We gathered assertions of persistent populations arising from non-native introductions of few individuals reported in compendium volumes by Long (1981), Lever (1987), and Ebenhard (1988); specific references were not available for some compendia (e.g., Newsome & Noble, 1986; they report introduction successes from few individuals but do not include references, citing a library repository that no longer has them). It was not our goal to do a thorough literature review or all alleged examples because it turned out to be unnecessary for our assessment, and the summary reports are the sources of most cross-species analyses. We considered an introduction to be “few” individuals if it was of 30 or fewer birds; this population size is easily small enough that extinction due to demographic and environmental stochasticity is expected to drive a species extinct, yet there are published assertions of successful establishment from these numbers. We ignore the lack of a standard definition of success, and assume that a population currently extant represents a successful introduction. We traced each cited example back to its original sources and scored the assertions for two measures: (1) confidence of the number released, and (2) confidence that there were no subsequent releases, no other nearby releases, and no likelihood of natural invasion. The confidence of number released was scored as: 0 = no evidence of actual number released; 1 = numbers reported, but no indication that it was of the complete introduction; 2 = second hand report of carefully documented release; 3 = quantitative documentation by person doing the release, and no other documentation of releases. The confidence that there was only one, isolated release was scored as: 0 = known other releases; 1 = suspected other releases; 3 = specifically addressed in literature that no other releases occurred. (There was no similar intermediate value for a confidence score of 2; we skipped it so that 3 would represent a similar level of confidence.) We also included relevant information from other sources not cited by the analysis papers.
Because it is difficult to assess whether or not an introduced population remained isolated during colonization, we recorded documented instances of nearby introductions as possible sources of population augmentation. We defined “nearby” as any introduction that is within a plausible dispersal or individual exploration distance. For example, most of the New Zealand introductions have been considered as isolated in the specific province in which the release occurred. However, there is evidence of the song thrush (scientific names are found in Table 1) dispersing between provinces, suggesting that it is likely that other introduced populations were able to disperse in a like manner (Lever, 1987, p. 333). Similarly, Long (1981, p. 38) reported that black swans appeared hundreds of kilometers away from many of their release points in New Zealand (scientific names are found in Table 1), allowing for the complete colonization of the country and other offshore islands. Therefore, it is logical to include nearby releases as possibly augmenting the original founder population.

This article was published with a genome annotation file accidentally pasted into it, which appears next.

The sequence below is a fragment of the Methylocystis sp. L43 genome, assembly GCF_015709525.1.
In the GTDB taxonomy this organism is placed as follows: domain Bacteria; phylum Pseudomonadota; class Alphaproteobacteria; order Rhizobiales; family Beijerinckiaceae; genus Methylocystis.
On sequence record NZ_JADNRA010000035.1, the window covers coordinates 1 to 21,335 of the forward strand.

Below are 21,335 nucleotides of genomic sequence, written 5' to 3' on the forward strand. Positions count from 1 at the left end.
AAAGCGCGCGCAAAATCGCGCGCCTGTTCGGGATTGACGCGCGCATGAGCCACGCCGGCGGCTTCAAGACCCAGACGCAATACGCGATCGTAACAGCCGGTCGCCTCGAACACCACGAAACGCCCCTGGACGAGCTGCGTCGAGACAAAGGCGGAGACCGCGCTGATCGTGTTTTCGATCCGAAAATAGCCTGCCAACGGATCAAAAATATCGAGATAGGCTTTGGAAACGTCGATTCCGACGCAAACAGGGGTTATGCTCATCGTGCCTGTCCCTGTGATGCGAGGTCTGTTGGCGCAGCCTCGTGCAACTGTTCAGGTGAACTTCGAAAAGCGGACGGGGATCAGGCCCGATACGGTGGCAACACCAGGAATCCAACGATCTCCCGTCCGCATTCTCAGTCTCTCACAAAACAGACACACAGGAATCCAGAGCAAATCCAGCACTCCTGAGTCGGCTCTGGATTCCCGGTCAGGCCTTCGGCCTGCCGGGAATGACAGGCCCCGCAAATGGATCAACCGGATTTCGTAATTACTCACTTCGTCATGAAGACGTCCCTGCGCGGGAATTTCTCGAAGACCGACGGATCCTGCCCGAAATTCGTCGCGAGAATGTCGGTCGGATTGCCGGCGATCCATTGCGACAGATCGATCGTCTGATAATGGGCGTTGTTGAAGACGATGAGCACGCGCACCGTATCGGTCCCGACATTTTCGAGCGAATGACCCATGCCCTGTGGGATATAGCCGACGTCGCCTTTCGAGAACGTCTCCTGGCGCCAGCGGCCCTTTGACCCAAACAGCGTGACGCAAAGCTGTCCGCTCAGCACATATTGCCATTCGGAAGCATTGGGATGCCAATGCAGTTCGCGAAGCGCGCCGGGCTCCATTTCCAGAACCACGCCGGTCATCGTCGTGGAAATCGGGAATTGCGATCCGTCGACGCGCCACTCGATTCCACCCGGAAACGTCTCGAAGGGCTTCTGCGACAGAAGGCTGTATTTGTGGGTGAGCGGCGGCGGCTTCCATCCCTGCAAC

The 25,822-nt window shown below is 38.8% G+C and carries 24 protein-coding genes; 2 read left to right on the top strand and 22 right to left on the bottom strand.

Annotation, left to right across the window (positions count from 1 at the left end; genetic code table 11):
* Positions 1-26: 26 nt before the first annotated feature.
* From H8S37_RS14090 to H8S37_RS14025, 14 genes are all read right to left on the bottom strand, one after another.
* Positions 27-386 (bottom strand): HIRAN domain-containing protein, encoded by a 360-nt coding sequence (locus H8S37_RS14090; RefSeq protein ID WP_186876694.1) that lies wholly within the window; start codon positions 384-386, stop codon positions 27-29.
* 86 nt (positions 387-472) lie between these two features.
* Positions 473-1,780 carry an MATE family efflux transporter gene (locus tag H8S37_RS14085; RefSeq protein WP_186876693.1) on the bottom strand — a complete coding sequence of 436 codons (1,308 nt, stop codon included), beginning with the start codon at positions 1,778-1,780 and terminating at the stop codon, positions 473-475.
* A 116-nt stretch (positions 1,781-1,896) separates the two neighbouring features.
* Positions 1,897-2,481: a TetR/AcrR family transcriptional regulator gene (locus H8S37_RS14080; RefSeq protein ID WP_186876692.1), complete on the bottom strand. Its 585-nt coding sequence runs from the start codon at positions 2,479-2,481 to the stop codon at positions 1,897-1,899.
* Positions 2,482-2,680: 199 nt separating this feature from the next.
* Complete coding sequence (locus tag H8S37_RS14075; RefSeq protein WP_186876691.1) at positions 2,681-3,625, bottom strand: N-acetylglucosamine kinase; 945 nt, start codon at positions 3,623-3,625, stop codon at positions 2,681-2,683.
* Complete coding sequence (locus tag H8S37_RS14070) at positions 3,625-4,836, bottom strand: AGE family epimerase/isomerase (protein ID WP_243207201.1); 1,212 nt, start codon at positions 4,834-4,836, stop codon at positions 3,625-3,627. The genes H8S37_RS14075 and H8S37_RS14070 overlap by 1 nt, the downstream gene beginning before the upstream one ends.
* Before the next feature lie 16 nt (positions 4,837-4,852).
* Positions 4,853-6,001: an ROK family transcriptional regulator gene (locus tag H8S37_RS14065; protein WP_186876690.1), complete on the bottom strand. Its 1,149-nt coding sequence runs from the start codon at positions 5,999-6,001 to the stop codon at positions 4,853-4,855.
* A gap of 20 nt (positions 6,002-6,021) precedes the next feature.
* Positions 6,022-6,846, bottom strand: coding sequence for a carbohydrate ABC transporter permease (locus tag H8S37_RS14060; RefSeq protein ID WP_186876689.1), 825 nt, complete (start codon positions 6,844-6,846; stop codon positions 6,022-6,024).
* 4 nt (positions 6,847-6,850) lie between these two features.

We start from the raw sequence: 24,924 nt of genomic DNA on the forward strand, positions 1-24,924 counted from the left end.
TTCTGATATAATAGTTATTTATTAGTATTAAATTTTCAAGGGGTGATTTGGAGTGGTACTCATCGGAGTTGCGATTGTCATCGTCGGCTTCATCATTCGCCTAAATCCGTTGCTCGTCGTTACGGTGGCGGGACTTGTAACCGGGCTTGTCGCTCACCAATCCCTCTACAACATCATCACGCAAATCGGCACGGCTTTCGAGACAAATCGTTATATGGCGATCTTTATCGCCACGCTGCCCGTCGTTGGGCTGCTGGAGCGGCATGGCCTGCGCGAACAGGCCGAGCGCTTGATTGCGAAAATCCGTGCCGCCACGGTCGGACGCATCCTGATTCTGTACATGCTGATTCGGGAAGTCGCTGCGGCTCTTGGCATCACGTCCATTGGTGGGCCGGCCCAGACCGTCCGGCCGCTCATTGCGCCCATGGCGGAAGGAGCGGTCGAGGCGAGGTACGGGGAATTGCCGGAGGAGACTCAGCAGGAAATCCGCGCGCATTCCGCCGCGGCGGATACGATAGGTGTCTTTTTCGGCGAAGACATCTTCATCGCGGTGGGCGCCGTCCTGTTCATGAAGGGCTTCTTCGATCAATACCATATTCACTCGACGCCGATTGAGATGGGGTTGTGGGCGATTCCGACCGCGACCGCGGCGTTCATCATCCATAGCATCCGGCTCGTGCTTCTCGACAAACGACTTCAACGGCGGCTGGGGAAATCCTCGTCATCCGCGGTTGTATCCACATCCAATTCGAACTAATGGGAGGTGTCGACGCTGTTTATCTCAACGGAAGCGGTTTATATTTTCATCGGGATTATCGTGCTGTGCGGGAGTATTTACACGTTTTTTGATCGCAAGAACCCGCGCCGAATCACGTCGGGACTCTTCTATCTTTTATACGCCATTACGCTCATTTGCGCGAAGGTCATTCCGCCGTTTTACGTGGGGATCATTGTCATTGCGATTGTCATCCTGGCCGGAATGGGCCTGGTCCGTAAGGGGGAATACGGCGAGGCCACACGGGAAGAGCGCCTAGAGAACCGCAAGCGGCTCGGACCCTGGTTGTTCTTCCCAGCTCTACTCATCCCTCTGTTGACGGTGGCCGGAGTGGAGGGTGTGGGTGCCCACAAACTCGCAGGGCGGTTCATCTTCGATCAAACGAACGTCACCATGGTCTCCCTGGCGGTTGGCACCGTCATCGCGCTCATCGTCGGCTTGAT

|Species||Number reported released||Where introduced||Cited by||Confidence in||Rationale for confidence scores based on primary and secondary sources||Assertion accepted?|
|Number releaseda||Lack of supplemental individualsb|
|Mute swan Cygnus olor||12||Australia||Duncan et al. (2001)||0||0||Uncertainty about accuracy of introduction data; likely previously established wild population||No|
|29||New Zealand||Veltman, Nee & Crawley (1996)||0||0||Additional birds released; possibility of earlier introductions||No|
|Black swan C. atratus||4||Auckland, NZ||Lever (1987)||2||0||No first-hand documentation of release; multiple releases to nearby regions||No|
|Cape Barren goose Cereopsis novaehollandiae||8c||New Zealand||Veltman, Nee & Crawley (1996)||1||0||Subsequent introductions; no first-hand documentation of release; possibility of natural invasion||No|
|Cattle egret Bubulcus ibis||18||Australia||Duncan et al. (2001)||2||0||Introduced birds apparently disappeared; no first-hand documentation of release; possible establishment via natural invasion||No|
|12–21||Chagos Archipelago||Lever (1987)||1||–||Uncertainty about number released; possibility of other releases not addressed||No|
|Laughing dove (Senegal turtledove) Streptopelia senegalensis||4||Australia||Duncan et al. (2001)||0||–||No data available on number introduced; possibility of other releases not addressed||No|
|Laughing kookaburra Dacelo novaeguineae||21||New Zealand||Veltman, Nee & Crawley (1996)||0||–||No data available on number introduced; possibility of other releases not addressed||No|
|Australian magpie Gymnorhina tibicen||2||Australia||Duncan (1997)||0||–||No data available on number introduced; possibility of other releases not addressed||No|
|10||Aukland, NZ||Duncan (1997)||2||0||No first-hand documentation of release; may have previously been present in the wild; multiple releases at nearby sites||No|
|Song thrush Turdus philomelos||8||Wellington, NZ||Duncan (1997)||2||0||No first-hand documentation of release; multiple releases at nearby sites||No|
|Red-whiskered bulbul Pynconotus jocosus||8||Australia||Duncan et al. (2001)||0||–||No data available on number introduced; possibility of other releases not addressed||No|
|10–20||Miami, USA||Lever (1987)||0||–||No data available on number introduced; possibility of other releases not addressed||No|
|Eurasian tree sparrow Passer montanus||20–24||St. Louis, USA||Lever (2005)||2||3||Supported||Yes|
|House sparrow P. domesticus||14d||Otago, NZ||Duncan (1997)||2||0||No first-hand documentation of release; 2 releases at introduction site; multiple releases at nearby sites||No|
|Scaly-breasted munia (spice finch) Lonchura punctulata||8||Australia||Duncan et al. (2001)||0||–||No data on number introduced; possibility of additional releases not addressed||No|